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How can you be a serious winemaker when you make Rosé? Be serious about making Rosé, simple as that. Poor Rosé, it gets a bit overshadowed by its big, red brothers & lithe, white sisters in the seriousness stakes. It’s the flirtatious pink one, fun and frivolous, suffering from the middle-child syndrome of the wine world. Crafting a good Rosé takes a lot of hard work and a whole lot of heart, so this blushing beauty certainly deserves more of our serious attention. After all, who do we turn to on a hot, summer’s day? Rosé. To soothe the palate after that fiery curry? Rosé. The perfect accompaniment to that delicious, Spanish paella, Vietnamese cold rolls, Christmas turkey, spiced pork belly or Insalata caprese? Rosé. Looks the best on a picnic blanket? Rosé. The perfect salve for yet another endless day once the kids are (finally!) in bed? Rosé (please don’t tell me that one’s just me.) Okay, I know, enough already. I think I have made my point here, Rosé has a serious place in our hearts, but why don’t we take it seriously? Rosé in Australia is cheerfully mainstream these days, but back in 1994 it was another matter all together, yet it was in this climate that the very first Turkey Flat Rosé was produced. I can hear the question on your lips ‘But why?” Why would you create a light, fresh pink wine in a region whose lifeblood is the big, rich, blockbuster, red type? Of course, it’s just delectable, but interestingly, the conditions in which one achieves great success also favour the other just as well. The key here is Grenache.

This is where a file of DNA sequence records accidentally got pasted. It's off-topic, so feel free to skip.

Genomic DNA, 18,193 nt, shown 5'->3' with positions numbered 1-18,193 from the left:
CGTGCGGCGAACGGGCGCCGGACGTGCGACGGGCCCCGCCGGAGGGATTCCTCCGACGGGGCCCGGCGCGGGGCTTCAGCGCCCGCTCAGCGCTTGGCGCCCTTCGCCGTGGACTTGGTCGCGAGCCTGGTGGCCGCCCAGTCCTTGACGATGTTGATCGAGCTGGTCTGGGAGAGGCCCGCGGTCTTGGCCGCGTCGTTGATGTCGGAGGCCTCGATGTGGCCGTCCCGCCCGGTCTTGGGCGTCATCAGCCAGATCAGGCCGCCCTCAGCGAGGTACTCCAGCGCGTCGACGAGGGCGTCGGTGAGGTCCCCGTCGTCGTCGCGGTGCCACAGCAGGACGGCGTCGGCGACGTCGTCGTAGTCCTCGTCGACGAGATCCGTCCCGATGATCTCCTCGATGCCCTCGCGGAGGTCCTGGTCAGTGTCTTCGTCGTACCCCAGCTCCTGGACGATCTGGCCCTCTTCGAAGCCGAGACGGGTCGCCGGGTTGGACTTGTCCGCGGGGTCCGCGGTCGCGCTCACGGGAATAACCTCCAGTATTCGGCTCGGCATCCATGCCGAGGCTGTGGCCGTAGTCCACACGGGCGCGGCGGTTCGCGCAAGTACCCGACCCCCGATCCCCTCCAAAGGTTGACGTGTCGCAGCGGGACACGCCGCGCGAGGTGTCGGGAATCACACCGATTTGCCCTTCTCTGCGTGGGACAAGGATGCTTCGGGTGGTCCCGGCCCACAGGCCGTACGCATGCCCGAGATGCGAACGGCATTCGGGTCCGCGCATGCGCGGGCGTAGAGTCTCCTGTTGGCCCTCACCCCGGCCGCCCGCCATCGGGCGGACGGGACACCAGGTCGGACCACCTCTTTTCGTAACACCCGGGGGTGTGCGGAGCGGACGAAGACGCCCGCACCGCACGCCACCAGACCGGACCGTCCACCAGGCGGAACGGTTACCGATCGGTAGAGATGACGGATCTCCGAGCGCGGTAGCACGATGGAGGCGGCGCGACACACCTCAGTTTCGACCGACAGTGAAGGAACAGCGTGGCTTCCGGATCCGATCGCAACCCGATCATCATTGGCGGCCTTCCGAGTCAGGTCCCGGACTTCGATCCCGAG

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03/12/2013

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The cult of the dark bubbles

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Sparkling Shiraz, in some circles it’s considered something of an oddity, here in the Barossa it has formed part of an iconic tradition, with the cult following to match. Celebrations, especially those involving a sumptuous, cooked breakfast just aren’t the same without a bottle of bubbly Shiraz. Try some on Christmas morning with bacon & eggs and you’ll never look back – guaranteed! The Barossa is without a doubt Shiraz country, so it only makes sense that an enterprising winemaker would, sooner rather than later, pay homage to the Seppelts and begin making their own version of ‘Sparkling Burgundy’. By no means did the Barossa create Sparkling Shiraz, but there is no doubt that we have adopted it, taken it into our hearts as our own. It has all the festivity of sparkling white, with a deep edge that’s gutsy enough to pair well with all those smallgoods the Barossa is so famous for. What’s not to love? So, to make Sparkling Shiraz you take Shiraz and just add bubbles, right? Well, essentially, yes, but the creation of this favourite fizz is actually quite the labour of love, requiring twice as much attention as its still counterpart. Here, at Turkey Flat we look to the French for inspiration, opting for the traditional method, whereby bubbles are created by a secondary ferment rather than merely carbonating the wine. We reap the rewards of this delicate, time-consuming process by way of dramatically increased quality in complexity, mouthfeel and bead.